Actress Melissa Francis Cassandra Cooper played Ingalls Toilet on the Moor. It came as a shock when the American Library Association took the name Laura Ingalls Wilder away from one of their most prestigious awards. Francis questioned the group’s decision, arguing that Wilder’s work provides an important historical context without being sexual.
Laura Ingalls Wilder’s work reflects ‘dated cultural ideas’
In 2018, the American Library Association renamed the Laura Ingalls Wilder award to the Children’s Literacy Legacy Award. This honor recognizes authors and illustrators whose books have made a significant contribution to children’s literature.
Changing the name meant “removing the honor from [the] insensitive cultural paintings in [Wilder’s] books, ”according to the New York Times.
“Wilder’s books are the result of her life experiences and her vision as an American settler in the 1800s,” said Jim Neal, the society’s president.
“Her work reflects old-fashioned cultural attitudes towards Indigenous peoples and people of color that run counter to the acceptance, celebration and modern understanding of diverse communities,” said the president of the children’s department. Nina Lindsay.
Wilder ‘s books and the Toilet on the Moor series is still popular with many. So Francis was surprised to learn about name change.
Melissa Francis Opposes American Library Association Rule to Alter Children’s Literacy Legacy Award
During a 2018 interview with FOX News, Francis promoted her book, Lessons from the Prairie: The Amazing Mysteries to Happiness, Success, and (Sometimes Just) Survival I Learned on America’s Favorite Show. She also considered changing the name of the Children’s Literacy Legacy Award.
“It’s amazing how equal women are in the books,” Francis said. She continued to defend Wilder’s work, adding:
To their own physical injury, [women] endangering lives and rejoicing right next to the men.
The women explained [in the books and the series] working outside the home, they sell things – this was written by a woman, and [the American Library Association is] states that the book represents old-fashioned cultural ideas.
Melissa Francis says that ‘Little House on the Prairie’ and the autobiography of slaves provide the same historical context
Racism was a major factor in the society’s desire to change the name of the award. As pointed out in a New York Times article, there are several references to racism in Wilder’s books. In the 1935 edition of Toilet on the Moor, characters believed in the idea that “a dead Indian is the only good Indian.” Native Americans have also been described as “wild animals.”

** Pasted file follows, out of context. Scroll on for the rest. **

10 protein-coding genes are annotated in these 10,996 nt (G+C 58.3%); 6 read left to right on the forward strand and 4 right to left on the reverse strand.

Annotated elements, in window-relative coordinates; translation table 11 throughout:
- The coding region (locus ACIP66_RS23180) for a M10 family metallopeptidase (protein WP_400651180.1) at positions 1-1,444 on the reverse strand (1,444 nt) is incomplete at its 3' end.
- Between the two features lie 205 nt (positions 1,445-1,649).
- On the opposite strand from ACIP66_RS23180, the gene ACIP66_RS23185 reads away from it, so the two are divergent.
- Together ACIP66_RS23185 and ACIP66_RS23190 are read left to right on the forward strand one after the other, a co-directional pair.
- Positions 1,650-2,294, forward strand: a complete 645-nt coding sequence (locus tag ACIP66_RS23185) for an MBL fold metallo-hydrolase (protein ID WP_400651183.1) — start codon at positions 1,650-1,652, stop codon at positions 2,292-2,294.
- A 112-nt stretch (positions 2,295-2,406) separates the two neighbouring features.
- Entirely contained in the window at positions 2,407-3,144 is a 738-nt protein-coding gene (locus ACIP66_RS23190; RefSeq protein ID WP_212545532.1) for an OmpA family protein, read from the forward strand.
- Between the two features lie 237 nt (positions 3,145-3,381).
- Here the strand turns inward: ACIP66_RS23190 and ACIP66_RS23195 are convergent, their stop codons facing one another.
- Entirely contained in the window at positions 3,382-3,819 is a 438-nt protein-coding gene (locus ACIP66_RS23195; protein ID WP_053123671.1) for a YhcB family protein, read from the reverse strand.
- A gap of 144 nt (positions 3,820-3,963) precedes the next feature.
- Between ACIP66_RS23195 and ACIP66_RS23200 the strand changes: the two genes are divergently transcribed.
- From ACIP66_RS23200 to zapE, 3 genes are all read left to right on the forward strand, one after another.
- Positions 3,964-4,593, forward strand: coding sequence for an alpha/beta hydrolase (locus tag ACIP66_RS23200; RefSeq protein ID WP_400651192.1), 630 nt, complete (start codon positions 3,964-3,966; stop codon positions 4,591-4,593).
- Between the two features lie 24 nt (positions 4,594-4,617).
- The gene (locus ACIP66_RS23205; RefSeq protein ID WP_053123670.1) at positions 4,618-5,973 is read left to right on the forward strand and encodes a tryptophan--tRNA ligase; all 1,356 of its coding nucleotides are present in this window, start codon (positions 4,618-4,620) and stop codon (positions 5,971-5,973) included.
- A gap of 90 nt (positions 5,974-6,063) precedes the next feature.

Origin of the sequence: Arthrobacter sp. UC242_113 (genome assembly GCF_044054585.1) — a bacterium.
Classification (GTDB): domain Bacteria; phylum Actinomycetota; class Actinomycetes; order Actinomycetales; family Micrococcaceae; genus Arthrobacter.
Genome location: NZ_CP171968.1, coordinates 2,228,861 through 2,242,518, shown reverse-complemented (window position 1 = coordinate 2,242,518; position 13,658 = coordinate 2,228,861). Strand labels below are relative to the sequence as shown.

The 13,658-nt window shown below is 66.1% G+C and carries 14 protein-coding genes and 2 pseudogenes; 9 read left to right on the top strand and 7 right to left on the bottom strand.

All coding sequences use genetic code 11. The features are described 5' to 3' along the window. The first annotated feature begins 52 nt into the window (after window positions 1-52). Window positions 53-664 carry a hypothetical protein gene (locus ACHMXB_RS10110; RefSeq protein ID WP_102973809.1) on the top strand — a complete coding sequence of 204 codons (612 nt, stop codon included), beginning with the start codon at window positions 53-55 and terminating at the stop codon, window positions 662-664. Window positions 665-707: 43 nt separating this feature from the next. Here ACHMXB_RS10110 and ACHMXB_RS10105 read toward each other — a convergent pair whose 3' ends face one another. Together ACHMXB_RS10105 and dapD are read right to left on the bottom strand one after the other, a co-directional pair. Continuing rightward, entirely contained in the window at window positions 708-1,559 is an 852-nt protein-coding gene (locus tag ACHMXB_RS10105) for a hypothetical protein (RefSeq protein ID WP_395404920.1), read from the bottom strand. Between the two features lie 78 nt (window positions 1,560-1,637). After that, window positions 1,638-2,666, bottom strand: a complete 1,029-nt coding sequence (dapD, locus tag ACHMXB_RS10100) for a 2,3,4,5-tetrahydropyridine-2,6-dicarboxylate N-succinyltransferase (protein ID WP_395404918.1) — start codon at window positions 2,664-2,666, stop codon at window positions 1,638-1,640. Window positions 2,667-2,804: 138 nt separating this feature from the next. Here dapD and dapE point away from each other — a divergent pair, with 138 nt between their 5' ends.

In the 1941 release Small Town on the Moor, Wilder describes a minstrel show with “five black men in raggedy-taggedy costumes. ”
But in Francis’ view, these are historical accounts that deserve to be shared. In her interview, Francis referred to another book on the society’s “list of winners” – Growing up in slavery: stories of young slaves as told to themselves.
“I bet there are some old-fashioned ideas about culture in that book too,” Francis said. “[This] that is why we have read these historical accounts – to educate ourselves about our culture, where we came from, mistakes we have made in the past, [and the] the strengths of our establishment. ”
Melissa Francis doesn’t think ‘Little House on the Prairie’ is sexual
Francis also addressed the idea Toilet on the Moor to be sexist. Considering the book was written by a “strong female author” and contains a number of “strong female characters,” Francis questioned how the work could be.
“The ‘Me Too’ movement is about women not getting jobs in Hollywood,” Francis said reasonably. “[Little House on the Prairie] it’s like a women’s project, if you look at Laura Ingalls Wilder writing about her family, about her mother’s life on the border. ”
Ultimately, the society did not change the name of the prestigious award to limit access to Wilder ‘s work.
“The name of the renewal award should not be construed as censorship,” Neal and Lindsay said in a statement (via the New York Times). “We are not asking anyone to stop reading Wilder’s books, talking about them, or being available with children. We hope that adults think critically about Wilder ‘s books and the conversations that may take place around them. ”